My personal belief, however, is that the economy will recover as the spending works its way through the system, and the Fed’s efforts take hold. However, I think we will face another crises shortly thereafter. There are unfunded promises made for Social Security, Medicare and federal retirement programs that account for a significant portion of taxpayer liabilities. And neither the Republicans nor the Democrats have really been willing to curb government spending when in power so to expect either party to change too much seems to be unrealistic.

Not to digress too far, but the yields on Treasury Bills, Notes and Bonds right now are extremely low. At some point, if foreign governments like China decide to curb back their investments in our government’s debt, then the interest we pay on our debt will have to be higher to attract new investors. Either that, or the government could allow or force a debasement of the dollar so that the debt could be purchased at what is really a discount since foreign investments into Treasuries must be made with dollars.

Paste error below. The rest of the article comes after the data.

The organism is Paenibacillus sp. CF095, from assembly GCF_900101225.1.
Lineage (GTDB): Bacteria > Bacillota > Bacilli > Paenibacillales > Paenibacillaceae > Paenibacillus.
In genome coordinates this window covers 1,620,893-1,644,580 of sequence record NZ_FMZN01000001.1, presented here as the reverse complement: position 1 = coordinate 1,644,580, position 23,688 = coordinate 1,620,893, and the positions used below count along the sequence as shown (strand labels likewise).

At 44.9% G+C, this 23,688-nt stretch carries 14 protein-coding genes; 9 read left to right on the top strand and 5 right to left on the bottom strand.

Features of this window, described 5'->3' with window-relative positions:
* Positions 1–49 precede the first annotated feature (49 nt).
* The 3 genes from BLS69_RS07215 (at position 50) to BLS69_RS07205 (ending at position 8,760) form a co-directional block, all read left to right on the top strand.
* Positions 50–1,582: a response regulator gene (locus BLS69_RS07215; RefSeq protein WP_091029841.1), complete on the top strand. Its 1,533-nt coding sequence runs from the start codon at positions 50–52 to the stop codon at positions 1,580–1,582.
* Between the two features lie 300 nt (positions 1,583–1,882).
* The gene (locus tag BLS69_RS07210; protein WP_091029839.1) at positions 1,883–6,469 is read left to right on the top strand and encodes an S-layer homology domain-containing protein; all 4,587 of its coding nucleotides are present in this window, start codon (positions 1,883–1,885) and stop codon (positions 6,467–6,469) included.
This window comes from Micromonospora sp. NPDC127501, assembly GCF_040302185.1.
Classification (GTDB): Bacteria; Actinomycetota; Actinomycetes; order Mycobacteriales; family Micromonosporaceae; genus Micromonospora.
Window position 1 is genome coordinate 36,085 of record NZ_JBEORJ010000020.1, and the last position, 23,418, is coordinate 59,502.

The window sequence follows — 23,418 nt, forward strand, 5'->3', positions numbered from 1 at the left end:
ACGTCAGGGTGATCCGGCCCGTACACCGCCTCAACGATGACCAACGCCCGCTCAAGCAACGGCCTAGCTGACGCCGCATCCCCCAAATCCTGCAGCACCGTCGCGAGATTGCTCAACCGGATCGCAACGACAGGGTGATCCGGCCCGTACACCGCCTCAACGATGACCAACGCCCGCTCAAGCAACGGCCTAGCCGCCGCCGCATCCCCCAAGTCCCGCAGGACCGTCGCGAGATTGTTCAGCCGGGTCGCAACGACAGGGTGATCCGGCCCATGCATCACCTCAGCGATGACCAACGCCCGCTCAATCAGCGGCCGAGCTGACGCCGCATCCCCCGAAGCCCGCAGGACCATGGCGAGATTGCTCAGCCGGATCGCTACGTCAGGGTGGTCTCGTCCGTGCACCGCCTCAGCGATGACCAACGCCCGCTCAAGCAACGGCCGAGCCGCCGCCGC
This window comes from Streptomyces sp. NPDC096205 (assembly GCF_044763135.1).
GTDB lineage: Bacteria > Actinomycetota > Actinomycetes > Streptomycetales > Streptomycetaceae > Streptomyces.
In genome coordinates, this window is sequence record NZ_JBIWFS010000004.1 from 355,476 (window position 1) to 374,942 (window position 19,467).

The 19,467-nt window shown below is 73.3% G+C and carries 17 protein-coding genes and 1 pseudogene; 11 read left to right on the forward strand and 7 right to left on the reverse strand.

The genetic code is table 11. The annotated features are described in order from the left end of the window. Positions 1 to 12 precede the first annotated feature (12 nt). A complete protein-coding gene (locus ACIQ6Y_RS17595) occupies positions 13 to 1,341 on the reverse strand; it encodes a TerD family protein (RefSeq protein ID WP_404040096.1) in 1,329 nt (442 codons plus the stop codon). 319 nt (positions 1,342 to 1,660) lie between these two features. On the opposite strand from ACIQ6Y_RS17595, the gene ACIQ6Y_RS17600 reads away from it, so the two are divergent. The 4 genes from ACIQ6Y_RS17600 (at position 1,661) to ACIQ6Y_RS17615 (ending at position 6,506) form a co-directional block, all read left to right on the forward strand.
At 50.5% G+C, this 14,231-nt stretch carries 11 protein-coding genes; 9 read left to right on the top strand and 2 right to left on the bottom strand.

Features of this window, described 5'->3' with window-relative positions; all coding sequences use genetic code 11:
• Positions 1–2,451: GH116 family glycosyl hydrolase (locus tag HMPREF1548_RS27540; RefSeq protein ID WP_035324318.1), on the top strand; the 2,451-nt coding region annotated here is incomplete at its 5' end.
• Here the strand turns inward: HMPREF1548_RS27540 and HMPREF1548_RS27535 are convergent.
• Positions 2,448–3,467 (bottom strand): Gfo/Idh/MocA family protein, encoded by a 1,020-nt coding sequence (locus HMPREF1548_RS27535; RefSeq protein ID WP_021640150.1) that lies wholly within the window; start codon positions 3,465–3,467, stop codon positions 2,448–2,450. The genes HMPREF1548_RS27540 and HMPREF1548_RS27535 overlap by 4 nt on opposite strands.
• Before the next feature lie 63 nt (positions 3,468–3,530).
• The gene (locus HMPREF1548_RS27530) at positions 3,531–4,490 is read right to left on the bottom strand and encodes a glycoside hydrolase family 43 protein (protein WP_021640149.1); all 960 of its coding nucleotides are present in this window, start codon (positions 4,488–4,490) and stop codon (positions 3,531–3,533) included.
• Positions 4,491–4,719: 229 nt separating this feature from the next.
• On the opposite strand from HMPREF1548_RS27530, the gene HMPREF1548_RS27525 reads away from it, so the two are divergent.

The other side to this equation is inflation. Right now, inflation is basically zero (as reported by the government) and the bigger worry from the Fed is deflation. But down the road, I am of the opinion we will get inflation of some sorts, and if you are locked in on a long-term Treasury bond and yields are rising, you are not going to be happy. If it is a date-certain bond that you hold to maturity, you will get your money back. But the purchasing power of your money is going to be eroded by inflation. If you are in a bond fund with long-term maturities and yields start rising, the net asset value should decline and that is also not an ideal situation if you own the fund.

Right now, Treasuries are reflecting a world that is paying a premium to avoid risk. But that will change as the pendulum swings again.